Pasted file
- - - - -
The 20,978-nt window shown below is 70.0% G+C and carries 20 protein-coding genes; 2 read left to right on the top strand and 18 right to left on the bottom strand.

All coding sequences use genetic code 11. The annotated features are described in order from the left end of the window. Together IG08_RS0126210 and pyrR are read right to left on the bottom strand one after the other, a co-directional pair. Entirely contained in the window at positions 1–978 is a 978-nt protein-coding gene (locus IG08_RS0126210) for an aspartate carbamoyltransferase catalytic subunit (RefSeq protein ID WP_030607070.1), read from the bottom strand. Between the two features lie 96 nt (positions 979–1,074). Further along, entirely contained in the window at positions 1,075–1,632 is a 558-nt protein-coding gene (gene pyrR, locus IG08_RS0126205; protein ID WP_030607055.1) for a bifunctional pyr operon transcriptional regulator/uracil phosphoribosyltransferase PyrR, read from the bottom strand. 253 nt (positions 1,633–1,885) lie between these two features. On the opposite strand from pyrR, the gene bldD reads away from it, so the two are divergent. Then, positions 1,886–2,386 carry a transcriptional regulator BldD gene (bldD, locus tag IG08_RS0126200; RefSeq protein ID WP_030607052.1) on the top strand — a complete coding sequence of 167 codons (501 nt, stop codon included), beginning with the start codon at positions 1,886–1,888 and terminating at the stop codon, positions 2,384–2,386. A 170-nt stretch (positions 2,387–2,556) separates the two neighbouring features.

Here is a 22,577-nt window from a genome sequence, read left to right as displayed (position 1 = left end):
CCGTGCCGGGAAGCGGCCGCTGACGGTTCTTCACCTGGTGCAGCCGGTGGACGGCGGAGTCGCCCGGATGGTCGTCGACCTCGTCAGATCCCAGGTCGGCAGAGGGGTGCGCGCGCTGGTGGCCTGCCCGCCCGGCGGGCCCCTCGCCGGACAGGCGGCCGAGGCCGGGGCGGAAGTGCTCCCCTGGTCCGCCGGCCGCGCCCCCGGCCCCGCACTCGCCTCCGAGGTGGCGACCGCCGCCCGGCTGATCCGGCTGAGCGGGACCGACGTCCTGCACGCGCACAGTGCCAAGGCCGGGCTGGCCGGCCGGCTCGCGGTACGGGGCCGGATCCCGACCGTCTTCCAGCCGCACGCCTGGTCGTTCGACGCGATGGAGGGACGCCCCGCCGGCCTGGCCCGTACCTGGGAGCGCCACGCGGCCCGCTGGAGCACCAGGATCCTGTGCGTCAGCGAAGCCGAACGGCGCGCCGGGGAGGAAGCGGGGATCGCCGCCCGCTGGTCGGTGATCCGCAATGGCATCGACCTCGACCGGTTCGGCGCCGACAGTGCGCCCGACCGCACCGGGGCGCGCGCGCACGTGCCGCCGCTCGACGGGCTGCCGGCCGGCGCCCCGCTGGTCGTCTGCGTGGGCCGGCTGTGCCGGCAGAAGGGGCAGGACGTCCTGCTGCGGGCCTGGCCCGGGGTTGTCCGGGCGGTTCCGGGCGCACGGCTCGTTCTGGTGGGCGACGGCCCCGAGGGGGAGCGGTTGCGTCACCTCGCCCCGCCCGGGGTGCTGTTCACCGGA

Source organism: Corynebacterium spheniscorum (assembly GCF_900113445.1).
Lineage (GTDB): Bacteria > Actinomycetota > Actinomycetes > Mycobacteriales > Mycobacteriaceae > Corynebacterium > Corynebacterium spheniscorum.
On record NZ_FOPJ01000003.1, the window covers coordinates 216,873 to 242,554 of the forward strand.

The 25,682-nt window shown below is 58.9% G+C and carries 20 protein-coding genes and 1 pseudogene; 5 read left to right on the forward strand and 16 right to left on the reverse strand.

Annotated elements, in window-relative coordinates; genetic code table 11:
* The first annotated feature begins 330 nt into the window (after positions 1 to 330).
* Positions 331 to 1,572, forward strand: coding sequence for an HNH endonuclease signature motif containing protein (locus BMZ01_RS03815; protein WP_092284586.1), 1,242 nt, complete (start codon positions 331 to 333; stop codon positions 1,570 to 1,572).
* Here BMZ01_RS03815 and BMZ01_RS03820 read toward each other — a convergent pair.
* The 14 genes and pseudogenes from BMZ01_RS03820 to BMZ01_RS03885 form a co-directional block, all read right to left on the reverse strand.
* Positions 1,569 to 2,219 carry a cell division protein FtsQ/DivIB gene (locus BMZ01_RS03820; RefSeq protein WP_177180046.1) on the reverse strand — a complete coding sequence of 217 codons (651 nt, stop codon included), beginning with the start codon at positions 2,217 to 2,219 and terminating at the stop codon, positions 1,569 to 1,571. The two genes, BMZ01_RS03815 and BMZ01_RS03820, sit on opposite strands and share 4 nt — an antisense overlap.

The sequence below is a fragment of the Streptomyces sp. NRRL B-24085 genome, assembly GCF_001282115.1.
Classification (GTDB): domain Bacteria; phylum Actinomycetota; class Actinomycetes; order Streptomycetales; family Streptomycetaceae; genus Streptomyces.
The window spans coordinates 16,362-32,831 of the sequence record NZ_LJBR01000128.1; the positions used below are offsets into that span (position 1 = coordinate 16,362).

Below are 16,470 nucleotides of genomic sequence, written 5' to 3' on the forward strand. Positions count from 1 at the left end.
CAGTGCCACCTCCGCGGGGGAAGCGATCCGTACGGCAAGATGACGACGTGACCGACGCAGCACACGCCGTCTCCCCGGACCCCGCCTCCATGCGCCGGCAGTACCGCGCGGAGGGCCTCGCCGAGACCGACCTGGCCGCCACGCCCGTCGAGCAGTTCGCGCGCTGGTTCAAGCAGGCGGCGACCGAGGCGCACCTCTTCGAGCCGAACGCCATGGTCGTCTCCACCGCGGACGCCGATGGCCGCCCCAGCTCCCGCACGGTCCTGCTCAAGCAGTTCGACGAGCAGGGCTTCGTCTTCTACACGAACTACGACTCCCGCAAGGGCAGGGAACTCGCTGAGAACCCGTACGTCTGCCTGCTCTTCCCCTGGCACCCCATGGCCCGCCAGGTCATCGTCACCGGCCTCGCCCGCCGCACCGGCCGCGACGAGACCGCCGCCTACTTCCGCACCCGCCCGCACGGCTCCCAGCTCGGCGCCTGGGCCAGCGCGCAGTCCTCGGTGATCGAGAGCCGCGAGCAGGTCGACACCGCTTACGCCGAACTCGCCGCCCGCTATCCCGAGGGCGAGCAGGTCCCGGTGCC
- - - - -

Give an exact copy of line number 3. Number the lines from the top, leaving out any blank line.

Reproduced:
Here is a 22,577-nt window from a genome sequence, read left to right as displayed (position 1 = left end):